STEIDLER: The President Is Right — China’s Fentanyl Is Killing Too Many Americans

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Paul Steidler Contributor
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Kudos to President Trump for tweets tearing into China and President Xi Jinping on Friday for not stepping up to stop fentanyl shipments to the United States. With 47,600 opioid deaths in 2017 alone, this crisis must end.

The president should double down while sharpening and refining his messaging. And he should do so regardless of the ups and downs of tariff negotiations.

China has become the worldwide manufacturing hub of opioids, and with that has arisen criminal businesses that export fentanyl and other deadly narcotics to the United States. These businesses are sophisticated and slick: they operate through well-designed websites that include online chats, negotiate for bulk purchases, take bitcoin payments and even specify shipping preferences.

This was thoroughly documented in a January 2018 bipartisan report by the Investigations Subcommittee of the U.S. Senate’s Homeland Security and Government Affairs Committee. The report also found, “The preferred method of the international online sellers is Express Mail Service (EMS) … The EMS network delivers letters and packages through each member country’s postal operations.”

This is because since 2002, private express carriers can only accept packages that have advanced electronic data (AED) tracking information. With AED and advanced data analytics, suspicious packages are much more likely to be identified and seized.

In October 2018, the president signed the Synthetics Trafficking and Overdose Prevention (STOP) Act requiring that all inbound mail and packages from China have AED by Jan. 1, 2019. Yet, the law is currently in a weird no man’s land, with no penalty imposed for non-AED packages. Today, 15 percent of incoming postal items from China still do not have electronic tracking.

This means that special focus should be given to severing opioid shipments that come from China Post, China’s postal service and a government entity, through which most fentanyl and illicit opioids flow. The president should concentrate his future firepower on China Post. The Chinese delivery service is the aorta for fentanyl shipments to the U.S. and it must be clamped.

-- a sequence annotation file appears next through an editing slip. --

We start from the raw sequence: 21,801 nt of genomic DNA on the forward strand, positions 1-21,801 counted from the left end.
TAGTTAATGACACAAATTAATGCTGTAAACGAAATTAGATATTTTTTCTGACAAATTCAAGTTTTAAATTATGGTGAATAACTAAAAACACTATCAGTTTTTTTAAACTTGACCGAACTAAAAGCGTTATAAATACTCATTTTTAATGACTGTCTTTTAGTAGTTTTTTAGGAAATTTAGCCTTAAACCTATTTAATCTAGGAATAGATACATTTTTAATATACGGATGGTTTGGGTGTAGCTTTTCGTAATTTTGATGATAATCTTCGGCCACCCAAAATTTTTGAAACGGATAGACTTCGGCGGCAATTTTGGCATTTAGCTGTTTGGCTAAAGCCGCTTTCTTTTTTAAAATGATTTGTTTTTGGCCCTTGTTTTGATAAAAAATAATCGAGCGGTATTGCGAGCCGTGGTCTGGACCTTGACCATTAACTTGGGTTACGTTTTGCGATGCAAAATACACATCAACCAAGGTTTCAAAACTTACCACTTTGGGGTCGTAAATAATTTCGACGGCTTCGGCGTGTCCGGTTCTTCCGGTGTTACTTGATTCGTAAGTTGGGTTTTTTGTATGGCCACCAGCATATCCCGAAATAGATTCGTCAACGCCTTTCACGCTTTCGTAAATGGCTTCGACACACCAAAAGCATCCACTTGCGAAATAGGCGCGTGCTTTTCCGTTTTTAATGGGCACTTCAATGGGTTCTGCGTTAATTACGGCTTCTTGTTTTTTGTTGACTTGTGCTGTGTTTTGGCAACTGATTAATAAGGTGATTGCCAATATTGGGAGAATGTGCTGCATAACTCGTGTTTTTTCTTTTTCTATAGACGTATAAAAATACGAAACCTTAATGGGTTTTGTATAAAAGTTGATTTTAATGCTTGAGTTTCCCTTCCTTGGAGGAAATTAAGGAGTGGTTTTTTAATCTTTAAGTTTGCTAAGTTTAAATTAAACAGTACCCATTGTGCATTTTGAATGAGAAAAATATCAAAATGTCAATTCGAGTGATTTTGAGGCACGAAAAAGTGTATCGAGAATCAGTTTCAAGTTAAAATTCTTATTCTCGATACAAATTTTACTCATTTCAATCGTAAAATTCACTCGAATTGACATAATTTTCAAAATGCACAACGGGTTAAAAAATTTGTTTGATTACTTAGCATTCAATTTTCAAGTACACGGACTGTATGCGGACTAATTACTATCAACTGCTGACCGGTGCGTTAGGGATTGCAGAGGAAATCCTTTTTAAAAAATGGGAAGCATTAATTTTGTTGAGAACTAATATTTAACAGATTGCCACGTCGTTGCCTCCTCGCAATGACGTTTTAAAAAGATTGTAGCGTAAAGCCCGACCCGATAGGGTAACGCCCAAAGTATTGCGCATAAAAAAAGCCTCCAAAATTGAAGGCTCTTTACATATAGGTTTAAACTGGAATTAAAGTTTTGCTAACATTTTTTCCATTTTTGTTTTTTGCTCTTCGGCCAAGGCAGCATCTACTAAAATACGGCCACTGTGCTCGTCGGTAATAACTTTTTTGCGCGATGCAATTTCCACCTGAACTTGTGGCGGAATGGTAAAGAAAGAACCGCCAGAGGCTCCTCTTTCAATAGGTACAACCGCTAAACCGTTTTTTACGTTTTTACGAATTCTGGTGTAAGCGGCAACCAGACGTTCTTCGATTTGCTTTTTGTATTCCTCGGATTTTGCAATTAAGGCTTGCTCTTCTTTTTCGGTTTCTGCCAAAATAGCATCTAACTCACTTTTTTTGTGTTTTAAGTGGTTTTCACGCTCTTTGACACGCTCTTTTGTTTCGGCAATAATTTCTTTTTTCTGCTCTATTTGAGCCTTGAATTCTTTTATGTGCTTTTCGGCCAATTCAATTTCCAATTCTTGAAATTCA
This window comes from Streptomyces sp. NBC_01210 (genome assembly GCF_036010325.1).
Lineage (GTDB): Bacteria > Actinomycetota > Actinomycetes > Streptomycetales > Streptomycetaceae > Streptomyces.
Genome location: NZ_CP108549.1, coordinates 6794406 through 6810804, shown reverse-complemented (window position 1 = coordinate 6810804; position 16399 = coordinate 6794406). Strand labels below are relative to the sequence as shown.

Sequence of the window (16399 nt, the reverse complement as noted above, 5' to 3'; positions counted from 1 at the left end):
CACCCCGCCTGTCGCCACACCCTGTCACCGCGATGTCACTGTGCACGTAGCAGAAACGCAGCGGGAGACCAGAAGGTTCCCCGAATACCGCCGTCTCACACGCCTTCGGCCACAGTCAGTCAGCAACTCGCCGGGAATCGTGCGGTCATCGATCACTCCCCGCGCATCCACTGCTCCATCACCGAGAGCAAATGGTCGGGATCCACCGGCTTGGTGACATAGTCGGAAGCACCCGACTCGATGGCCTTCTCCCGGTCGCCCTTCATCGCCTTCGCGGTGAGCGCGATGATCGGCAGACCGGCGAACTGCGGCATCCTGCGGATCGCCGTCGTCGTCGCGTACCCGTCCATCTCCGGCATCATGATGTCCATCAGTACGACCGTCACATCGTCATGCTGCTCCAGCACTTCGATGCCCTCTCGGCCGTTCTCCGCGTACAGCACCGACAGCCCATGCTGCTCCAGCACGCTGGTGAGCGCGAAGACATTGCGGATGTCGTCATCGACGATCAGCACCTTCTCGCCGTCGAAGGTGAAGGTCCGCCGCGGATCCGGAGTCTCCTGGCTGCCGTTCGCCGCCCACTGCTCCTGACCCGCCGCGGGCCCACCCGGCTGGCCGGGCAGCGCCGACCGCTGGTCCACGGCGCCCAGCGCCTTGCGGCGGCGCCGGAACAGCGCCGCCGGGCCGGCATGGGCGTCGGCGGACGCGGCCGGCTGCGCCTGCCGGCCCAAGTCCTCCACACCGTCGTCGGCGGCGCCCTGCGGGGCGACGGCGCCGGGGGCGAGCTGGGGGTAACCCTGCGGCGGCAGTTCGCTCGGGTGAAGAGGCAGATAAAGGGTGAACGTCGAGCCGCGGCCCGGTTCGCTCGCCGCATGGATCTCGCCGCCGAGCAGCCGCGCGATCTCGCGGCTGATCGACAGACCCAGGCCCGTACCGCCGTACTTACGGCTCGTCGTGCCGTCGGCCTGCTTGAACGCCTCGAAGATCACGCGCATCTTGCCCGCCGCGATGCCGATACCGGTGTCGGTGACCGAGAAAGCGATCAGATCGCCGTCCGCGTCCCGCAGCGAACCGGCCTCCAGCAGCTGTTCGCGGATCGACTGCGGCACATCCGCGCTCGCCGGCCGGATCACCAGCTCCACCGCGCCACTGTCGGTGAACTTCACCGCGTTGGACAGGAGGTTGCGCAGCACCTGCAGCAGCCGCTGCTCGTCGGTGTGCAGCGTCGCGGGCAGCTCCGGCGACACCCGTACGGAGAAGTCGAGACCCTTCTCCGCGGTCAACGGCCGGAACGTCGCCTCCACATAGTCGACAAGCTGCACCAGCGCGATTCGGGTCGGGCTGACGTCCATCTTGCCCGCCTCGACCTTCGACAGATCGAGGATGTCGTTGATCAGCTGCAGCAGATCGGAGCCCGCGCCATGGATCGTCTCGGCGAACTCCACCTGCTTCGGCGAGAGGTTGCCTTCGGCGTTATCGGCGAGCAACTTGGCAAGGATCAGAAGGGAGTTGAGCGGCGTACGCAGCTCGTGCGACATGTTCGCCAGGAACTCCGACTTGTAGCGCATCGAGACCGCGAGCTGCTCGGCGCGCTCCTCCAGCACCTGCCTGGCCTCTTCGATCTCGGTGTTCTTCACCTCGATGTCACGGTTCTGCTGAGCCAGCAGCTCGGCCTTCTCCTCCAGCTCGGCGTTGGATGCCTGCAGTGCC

The president should order the Postal Service to return to China any packages that do not have electronic tracking. While the Postal Service appears hesitant to do this because of concerns about interruptions in legitimate commerce and potential retaliatory action from China, the president will show boldness and resolve by taking such action.

And, it is by no means a radical step. China already requires electronic tracking on all U.S. mail and packages going into China. In November, following U.S. enactment of the STOP Act, China’s General Administration of Customs, with dictatorial efficiency, enacted a similar electronic-tracking law to The STOP Act, but giving U.S. companies just three weeks to comply, which they have done.

Showing resolve on fentanyl shipments will also bolster the U.S. negotiating position for a new international shipping agreement for small packages at the Universal Postal Union (UPU).

This United Nations agency sets international mail prices and, through China’s influence, has institute a bizarre system which makes it less expensive to send a small package from Beijing to the United States than to send the same package domestically. This means tens of billions in lost U.S. business sales and U.S. job losses. The Administration simply wants to be able to charge foreign shippers the same as domestic customers pay for U.S. postal services.

There are other steps that must be undertaken to close the fentanyl pipeline from China. The budgets of U.S. Customs and Border Protection and the U.S. Postal Service’s Office of the Inspector General, which is involved in drug interdiction, should be strengthened. Congress should get on with the business of postal reform so that the U.S. Postal Inspection Service is ensured of having adequate resources.

We also need to demand that China arrest and send to the United States drug lords who have been and will be indicted. China must be persuaded to confiscate and shut down drug factories. And, we should have regular, high-level communications with China on these matters.

By taking these and other actions, we will save tens of thousands of American lives, and truly show China that we will no longer be pushed around.

Paul Steidler is a senior fellow with the Lexington Institute (@LexNextDC), a public-policy think tank based in Arlington, Virginia.

The views and opinions expressed in this commentary are those of the author and do not reflect the official position of The Daily Caller.